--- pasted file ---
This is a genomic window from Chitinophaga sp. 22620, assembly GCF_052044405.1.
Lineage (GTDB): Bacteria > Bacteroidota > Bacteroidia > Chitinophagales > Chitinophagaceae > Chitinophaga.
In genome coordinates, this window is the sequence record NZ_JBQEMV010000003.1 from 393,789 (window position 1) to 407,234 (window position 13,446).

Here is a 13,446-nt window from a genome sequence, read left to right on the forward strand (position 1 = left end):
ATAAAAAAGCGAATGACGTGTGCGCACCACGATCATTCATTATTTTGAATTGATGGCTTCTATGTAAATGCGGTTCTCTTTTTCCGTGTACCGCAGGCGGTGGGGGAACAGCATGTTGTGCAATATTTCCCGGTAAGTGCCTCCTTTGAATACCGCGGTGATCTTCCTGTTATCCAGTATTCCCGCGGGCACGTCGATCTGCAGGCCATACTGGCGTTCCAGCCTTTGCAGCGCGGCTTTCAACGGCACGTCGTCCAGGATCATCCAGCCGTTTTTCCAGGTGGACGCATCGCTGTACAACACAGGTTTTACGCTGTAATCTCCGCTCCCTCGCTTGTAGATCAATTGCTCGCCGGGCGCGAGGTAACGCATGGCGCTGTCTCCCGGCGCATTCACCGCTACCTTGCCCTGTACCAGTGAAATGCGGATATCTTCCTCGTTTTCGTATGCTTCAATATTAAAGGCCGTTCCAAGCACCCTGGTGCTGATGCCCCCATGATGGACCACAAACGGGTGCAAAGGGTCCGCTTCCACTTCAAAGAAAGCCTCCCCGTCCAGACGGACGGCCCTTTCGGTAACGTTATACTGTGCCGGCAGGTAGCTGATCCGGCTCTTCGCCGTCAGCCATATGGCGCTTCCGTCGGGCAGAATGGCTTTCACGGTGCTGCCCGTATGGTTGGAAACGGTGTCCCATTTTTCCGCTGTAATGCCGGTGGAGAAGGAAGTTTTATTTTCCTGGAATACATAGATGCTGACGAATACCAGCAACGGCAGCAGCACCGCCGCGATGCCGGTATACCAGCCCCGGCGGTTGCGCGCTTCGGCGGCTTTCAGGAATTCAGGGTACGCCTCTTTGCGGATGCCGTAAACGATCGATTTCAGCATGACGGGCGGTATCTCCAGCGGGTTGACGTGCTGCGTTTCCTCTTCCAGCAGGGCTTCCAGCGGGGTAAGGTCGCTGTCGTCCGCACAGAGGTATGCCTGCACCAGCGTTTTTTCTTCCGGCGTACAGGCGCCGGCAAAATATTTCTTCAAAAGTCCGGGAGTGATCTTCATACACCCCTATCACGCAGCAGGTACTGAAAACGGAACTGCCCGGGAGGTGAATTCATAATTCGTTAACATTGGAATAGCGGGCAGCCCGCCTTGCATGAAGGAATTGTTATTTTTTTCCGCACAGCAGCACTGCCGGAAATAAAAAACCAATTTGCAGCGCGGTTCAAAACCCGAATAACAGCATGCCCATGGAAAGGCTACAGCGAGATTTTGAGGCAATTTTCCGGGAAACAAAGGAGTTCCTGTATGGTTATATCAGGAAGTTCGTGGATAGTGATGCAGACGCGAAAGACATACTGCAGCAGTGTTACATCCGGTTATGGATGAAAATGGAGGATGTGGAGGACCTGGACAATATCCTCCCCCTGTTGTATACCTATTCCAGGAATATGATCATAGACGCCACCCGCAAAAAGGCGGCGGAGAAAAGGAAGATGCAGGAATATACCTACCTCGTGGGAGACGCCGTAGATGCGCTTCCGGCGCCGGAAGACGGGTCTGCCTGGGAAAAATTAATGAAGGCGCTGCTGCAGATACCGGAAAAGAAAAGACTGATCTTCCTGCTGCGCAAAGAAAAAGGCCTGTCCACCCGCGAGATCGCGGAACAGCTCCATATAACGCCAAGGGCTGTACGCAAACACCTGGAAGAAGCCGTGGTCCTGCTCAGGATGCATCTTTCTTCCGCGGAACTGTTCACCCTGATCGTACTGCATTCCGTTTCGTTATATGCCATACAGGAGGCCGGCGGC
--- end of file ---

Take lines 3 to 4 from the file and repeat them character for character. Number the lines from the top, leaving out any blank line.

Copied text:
In genome coordinates, this window is the sequence record NZ_JBQEMV010000003.1 from 393,789 (window position 1) to 407,234 (window position 13,446).

Here is a 13,446-nt window from a genome sequence, read left to right on the forward strand (position 1 = left end):